Define the value of a stone to be the sum of the coordinates. Similarly, define the sum of a collection to be the sum of the values of all squares.

Lemma: The value sum of any collection of piles does not increase (either stays the same or decreases) with each move.

Proof: Shifting the squares one unit down and one unit right keeps the sum invariant. Now, there is a row of stones below the x axis. Reflecting those squares about the line $y = x-1$ keeps the sum invariant again. Now if the first pile contains as many stones as any other pile, the piles are properly ordered, and the sum remains as it was before. Otherwise, some stones will be shifted to the left, decreasing the sum.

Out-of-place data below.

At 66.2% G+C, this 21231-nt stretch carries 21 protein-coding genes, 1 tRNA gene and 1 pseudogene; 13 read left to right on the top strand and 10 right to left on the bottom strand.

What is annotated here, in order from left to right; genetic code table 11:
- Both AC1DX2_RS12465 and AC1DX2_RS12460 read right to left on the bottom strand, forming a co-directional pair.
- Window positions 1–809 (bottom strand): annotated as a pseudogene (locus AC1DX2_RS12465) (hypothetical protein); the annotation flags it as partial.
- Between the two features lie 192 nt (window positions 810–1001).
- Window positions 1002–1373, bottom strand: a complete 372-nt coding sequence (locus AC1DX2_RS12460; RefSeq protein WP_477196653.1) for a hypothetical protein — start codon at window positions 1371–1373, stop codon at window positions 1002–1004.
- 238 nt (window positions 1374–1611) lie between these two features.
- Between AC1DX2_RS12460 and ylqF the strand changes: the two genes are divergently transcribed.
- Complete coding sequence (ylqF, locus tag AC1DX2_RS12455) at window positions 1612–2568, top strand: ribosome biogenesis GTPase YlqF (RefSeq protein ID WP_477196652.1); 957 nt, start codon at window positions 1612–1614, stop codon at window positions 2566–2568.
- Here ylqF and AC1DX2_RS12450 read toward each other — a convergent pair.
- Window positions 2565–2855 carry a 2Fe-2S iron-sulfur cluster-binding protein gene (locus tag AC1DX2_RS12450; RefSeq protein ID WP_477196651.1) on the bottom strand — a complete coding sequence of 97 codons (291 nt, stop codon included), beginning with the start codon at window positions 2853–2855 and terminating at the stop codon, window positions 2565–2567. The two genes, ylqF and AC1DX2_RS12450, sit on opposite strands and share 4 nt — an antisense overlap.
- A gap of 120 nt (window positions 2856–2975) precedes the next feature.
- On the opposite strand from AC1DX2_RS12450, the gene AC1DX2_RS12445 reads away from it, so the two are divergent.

Let $K = (n, n-1, ..., 1)$. Suppose that there exist collections of piles with $\frac{n(n+1)}{2}$ stones that do not lead to $K$ after performing some number of moves. Pick the collection with minimal sum, call it $C$. Notice that all collections formed after some number of moves on $C$ have the same level sum as $C$ because by assumption they never lead to $K$. This is important because it means that all squares cycle with a period equivalent to their level (for example, if we label the top stone in the first pile of $K$ as $a$, we see that after successive moves, stone $a$ either moves South-East or North-East to its initial position - which preserves its value). Now the key observation is that $(1)$ there is a stone in $C$ which has value $n$, call it $x'$, that does not occur in $K$ (obviously, $K$ only contains stones of value $\le n-1$), and $(2)$ a stone in $K$, call it $y'$ with value $n-1$ that does not occur in $C$. To see $(1)$, notice that if all stones in $C$ had value $\le n-1$, than since $C$ contains $\frac{n(n+1)}{2}$ stones, $C = K$, so $C$ must contain a stone of value $\ge n$. If that stone has value $> n$, it has a square below it with level $n$. The argument for $(2)$ is identical (if all stones of value $n-1$ which occur in $K$ were also in $C$, $C = K$).